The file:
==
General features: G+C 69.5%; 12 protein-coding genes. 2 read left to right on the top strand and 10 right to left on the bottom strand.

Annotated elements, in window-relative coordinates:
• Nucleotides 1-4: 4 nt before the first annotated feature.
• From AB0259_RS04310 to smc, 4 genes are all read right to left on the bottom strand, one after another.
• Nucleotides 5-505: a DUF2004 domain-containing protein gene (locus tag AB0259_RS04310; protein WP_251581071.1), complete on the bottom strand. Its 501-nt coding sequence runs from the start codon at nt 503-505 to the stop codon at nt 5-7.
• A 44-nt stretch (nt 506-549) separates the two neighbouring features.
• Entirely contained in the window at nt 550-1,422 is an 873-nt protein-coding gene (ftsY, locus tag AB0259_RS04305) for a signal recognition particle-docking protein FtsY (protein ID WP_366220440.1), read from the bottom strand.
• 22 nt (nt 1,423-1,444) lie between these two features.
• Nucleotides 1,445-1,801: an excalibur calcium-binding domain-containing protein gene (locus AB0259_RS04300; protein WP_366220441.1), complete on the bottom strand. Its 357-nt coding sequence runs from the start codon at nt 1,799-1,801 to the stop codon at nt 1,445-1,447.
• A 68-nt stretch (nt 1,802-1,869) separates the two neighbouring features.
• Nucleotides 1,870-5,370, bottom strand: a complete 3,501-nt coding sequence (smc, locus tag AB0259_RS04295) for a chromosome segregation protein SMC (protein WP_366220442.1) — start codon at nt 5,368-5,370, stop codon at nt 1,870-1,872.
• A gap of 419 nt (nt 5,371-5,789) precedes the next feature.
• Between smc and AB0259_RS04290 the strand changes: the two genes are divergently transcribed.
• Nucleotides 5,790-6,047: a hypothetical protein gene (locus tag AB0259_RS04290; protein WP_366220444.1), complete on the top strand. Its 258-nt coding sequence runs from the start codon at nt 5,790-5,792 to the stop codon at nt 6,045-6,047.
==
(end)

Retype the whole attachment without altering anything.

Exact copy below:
General features: G+C 69.5%; 12 protein-coding genes. 2 read left to right on the top strand and 10 right to left on the bottom strand.

Annotated elements, in window-relative coordinates:
• Nucleotides 1-4: 4 nt before the first annotated feature.
• From AB0259_RS04310 to smc, 4 genes are all read right to left on the bottom strand, one after another.
• Nucleotides 5-505: a DUF2004 domain-containing protein gene (locus tag AB0259_RS04310; protein WP_251581071.1), complete on the bottom strand. Its 501-nt coding sequence runs from the start codon at nt 503-505 to the stop codon at nt 5-7.
• A 44-nt stretch (nt 506-549) separates the two neighbouring features.
• Entirely contained in the window at nt 550-1,422 is an 873-nt protein-coding gene (ftsY, locus tag AB0259_RS04305) for a signal recognition particle-docking protein FtsY (protein ID WP_366220440.1), read from the bottom strand.
• 22 nt (nt 1,423-1,444) lie between these two features.
• Nucleotides 1,445-1,801: an excalibur calcium-binding domain-containing protein gene (locus AB0259_RS04300; protein WP_366220441.1), complete on the bottom strand. Its 357-nt coding sequence runs from the start codon at nt 1,799-1,801 to the stop codon at nt 1,445-1,447.
• A 68-nt stretch (nt 1,802-1,869) separates the two neighbouring features.
• Nucleotides 1,870-5,370, bottom strand: a complete 3,501-nt coding sequence (smc, locus tag AB0259_RS04295) for a chromosome segregation protein SMC (protein WP_366220442.1) — start codon at nt 5,368-5,370, stop codon at nt 1,870-1,872.
• A gap of 419 nt (nt 5,371-5,789) precedes the next feature.
• Between smc and AB0259_RS04290 the strand changes: the two genes are divergently transcribed.
• Nucleotides 5,790-6,047: a hypothetical protein gene (locus tag AB0259_RS04290; protein WP_366220444.1), complete on the top strand. Its 258-nt coding sequence runs from the start codon at nt 5,790-5,792 to the stop codon at nt 6,045-6,047.